St. Thomas Aquinas writes in his book “On Being and Essence” that a small error can lead to significant errors later on. This work of his is likely one of the most important when addressing his proof of God’s existence. This particular proof of God’s existence does not explicitly find itself in His traditional five-ways, because it is one of the more complicated proofs of God’s existence. St. Thomas wrote the Summa Theologica, at his time, for beginners. The education environment of his day would have meant that people were familiar with his language, with logic, and with the fundamental basis to understand what he wrote. That simply isn’t the case today, as logic is generally taught at the end of High School, which actually inverts his pedagogical method.
Take William Lane Craig as an example; he is a believer, and a brother no less in the faith to us all. He is an advocate for reason, and has certainly convinced many people of God’s existence. Nonetheless, because of his metaphysical view, he ultimately believes that Christ has one will, and consequently that each person of the Trinity has one will. That is heresy. He would seem to be consistent in his own views, but that little metaphysical error nonetheless leads to a rejection of what is manifest in Scripture about the human and divine dynamic of Christ’s two wills.
Where people take on the task as theologians and philosophers, we have to grasp the gravity of such work. It is a science, and requires severe discipline, otherwise for those who adhere to such a teaching, or seek development, are going to be led astray and begin to worship a God that is false.
It would be wise to assert that there is a significant relationship between the speculative virtues and the relationship with have with God. Whoever God is to us, is that whom we internalize. All sorts of heresies lead to poisoned spiritual dispositions that end up alienating us from a relationship with God that liberates the soul to Love Him for who He really is. To reject or be averse to heresy is an act of loving God, because we are not indifferent to who He is. Thus, if we love God, we will seek to avoid even the littlest of errors. All of us will undoubtably make such errors, but we nonetheless should try to avoid them.
Posterior to St. Thomas Aquinas’ philosophy, fideism and rationalism developed as an end result of rejecting the notion that Christ was “ipsum esse.” From within the Church various forms of nominalism reemerged, and the relationship between faith and reason took a hit. Christian began to suggest that treating theology as a type of science was to place God into a box, reducing Him to some logical category. Rather than seeing logic as a revelation into the very nature of God, theology was perceived to have become some limiting act against God.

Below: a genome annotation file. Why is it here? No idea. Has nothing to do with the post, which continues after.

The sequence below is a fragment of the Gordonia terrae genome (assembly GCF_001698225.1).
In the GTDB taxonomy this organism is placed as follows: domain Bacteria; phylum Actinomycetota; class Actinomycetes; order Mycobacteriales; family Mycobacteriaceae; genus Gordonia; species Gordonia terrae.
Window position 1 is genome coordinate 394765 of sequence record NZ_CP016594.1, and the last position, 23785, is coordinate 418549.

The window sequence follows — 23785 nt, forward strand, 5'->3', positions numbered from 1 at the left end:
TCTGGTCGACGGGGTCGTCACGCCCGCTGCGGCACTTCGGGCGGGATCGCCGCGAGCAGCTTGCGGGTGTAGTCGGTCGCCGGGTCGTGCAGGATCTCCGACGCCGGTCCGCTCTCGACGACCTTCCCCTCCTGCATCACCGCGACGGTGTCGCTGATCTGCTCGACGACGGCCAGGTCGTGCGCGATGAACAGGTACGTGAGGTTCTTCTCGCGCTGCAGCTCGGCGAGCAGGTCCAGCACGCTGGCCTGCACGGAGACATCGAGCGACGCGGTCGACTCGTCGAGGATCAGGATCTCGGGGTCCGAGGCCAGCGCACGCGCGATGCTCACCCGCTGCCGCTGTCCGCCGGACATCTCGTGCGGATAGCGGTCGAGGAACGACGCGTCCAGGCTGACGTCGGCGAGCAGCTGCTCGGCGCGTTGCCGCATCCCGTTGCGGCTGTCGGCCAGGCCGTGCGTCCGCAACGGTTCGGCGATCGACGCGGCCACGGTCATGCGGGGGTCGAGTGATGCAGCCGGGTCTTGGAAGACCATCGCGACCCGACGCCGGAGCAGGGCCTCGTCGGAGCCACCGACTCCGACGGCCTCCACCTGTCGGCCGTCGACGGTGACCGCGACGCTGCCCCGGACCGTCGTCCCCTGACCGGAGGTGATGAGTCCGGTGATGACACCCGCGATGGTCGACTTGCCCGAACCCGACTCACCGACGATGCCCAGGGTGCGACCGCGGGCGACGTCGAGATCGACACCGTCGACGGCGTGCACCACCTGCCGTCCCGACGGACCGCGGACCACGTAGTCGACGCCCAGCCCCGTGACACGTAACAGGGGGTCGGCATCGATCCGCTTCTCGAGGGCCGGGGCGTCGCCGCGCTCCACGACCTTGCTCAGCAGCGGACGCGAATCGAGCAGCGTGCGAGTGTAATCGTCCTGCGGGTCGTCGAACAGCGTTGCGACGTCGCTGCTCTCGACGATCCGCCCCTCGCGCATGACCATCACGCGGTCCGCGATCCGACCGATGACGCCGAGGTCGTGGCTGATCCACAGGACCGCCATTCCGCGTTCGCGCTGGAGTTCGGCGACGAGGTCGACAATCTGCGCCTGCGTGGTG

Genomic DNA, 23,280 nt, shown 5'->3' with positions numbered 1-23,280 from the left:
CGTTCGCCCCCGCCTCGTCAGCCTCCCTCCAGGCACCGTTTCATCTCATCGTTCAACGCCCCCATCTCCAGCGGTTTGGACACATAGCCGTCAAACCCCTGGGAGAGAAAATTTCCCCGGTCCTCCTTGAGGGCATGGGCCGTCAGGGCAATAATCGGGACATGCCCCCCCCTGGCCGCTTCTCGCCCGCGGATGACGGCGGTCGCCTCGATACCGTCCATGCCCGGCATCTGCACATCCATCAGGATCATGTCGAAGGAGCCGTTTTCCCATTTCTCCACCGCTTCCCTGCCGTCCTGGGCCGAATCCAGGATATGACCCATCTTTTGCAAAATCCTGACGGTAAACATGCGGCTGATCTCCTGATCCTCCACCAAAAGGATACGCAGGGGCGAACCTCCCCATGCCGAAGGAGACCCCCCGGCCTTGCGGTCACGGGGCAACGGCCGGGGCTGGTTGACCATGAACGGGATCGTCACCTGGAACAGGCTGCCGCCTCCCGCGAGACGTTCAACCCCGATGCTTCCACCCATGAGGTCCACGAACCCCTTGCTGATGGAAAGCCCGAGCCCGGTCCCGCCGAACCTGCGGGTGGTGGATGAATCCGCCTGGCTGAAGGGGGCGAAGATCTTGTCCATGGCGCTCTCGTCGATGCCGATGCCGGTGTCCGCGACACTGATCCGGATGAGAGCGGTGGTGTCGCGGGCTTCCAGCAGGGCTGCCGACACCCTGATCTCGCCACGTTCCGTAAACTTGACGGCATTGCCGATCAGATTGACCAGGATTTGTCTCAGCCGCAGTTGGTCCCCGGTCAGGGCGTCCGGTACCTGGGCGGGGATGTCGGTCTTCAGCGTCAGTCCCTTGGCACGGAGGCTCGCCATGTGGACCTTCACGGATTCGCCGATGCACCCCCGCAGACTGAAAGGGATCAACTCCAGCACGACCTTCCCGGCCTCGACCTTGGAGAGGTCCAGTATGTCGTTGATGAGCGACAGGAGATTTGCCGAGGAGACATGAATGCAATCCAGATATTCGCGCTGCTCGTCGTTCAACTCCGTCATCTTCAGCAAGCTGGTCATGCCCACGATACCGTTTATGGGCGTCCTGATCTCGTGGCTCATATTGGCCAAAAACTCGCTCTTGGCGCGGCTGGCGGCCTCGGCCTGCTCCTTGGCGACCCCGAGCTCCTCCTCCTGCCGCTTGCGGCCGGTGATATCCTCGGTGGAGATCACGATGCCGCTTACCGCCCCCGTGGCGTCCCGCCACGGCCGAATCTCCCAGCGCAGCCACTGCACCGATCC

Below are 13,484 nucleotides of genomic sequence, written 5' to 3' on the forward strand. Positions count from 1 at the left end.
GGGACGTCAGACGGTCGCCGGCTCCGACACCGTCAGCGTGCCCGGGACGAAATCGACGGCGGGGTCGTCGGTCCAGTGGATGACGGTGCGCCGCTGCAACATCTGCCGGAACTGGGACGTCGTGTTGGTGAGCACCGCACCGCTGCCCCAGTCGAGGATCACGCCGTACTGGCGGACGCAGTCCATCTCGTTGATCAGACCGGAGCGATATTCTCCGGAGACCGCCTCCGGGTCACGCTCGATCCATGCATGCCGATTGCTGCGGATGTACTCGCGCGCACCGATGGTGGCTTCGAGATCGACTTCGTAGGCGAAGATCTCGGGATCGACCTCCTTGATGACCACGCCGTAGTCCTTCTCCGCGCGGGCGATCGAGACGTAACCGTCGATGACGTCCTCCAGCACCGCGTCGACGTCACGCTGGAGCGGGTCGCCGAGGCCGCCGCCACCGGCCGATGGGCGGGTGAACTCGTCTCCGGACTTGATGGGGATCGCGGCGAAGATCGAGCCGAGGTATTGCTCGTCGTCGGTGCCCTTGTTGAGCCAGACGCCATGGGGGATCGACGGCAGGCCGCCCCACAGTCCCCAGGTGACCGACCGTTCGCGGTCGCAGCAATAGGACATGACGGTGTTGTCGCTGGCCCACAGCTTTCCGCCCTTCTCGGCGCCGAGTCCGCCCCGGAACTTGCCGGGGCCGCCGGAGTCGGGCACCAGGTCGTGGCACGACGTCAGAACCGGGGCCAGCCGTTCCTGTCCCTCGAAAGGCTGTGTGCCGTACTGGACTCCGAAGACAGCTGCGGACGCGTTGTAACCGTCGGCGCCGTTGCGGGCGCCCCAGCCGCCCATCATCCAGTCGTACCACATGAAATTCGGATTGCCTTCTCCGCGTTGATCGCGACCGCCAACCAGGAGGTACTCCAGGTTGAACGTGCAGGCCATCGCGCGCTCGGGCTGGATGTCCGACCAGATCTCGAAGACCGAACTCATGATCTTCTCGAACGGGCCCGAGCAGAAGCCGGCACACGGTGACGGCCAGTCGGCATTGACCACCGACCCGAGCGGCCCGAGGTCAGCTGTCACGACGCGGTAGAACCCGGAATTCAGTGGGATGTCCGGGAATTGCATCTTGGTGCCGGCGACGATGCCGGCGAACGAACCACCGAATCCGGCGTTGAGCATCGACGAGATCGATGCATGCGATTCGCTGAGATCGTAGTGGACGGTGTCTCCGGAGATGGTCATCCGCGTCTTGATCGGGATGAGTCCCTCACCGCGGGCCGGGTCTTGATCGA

Contradictions would be espoused by some, as though God could contradict himself. God could create “prime matter” without actuality. Such a simple suggested unravels the proof of God’s existence, the nature of God’s divine simplicity, and even seems to posit, indirectly that God can contradict Himself. Nature was no longer revelatory, rather it stood separated from God, distinct, as a separate being from God as another type of being. No longer was the very existence of nature a matter of us brushing our mind up against God, and saying things of Him through the analogy of creation.
From this vantage point, eventually God become deistic. He was removed from creation entirely, like a watchmaker. No longer could his total-difference as “ipsum esse” be reconciled with creation, but now he existed in some competitive state. Unlike the bush that was on fire before Moses, God was incompatible with creation, as were the sciences. It was heralded as a liberating act for God to say He could contradict himself. It was perceived to mean that God was not confined by reason. But in doing this, we lost the notion that God was Divine-Reason, and that in some ways He was the very essence of non-contradiction: He is Truth.
I good book recommendation on this matter, that I would recommend for those aspirating philosophers and theologians on this matter is “The Unintended Reformation: How a religious revolution Secularized Society.” Not only does the book note the direct affect of the reformers on the change in the academic and social sphere of the west, but it also addresses the precursing theologians and philosophers from within the Church. In our day, I do believe there needs to be a more disciplined approach to studying the faith, and less of a gnostic (experience-based type of knowledge). The experience and encounter is emphasized today for good reason. However, it needs, as always, to be submitted to the Church for proper articulation and internalization. Consider reading this book to assess how the world got to where it is today, as influenced by thinkers.
Dr. Gregory’s book you mentioned has earned for him the “Gregory thesis,” that the Achilles heel of modernity is basically Luther’s view of conscience which leads to subjectivity. Kant’s distinction between noumena and phenomena cements this in modern philosophy. The result of this loss of objective facts, truth and reason is chaos in all facets of western civilization.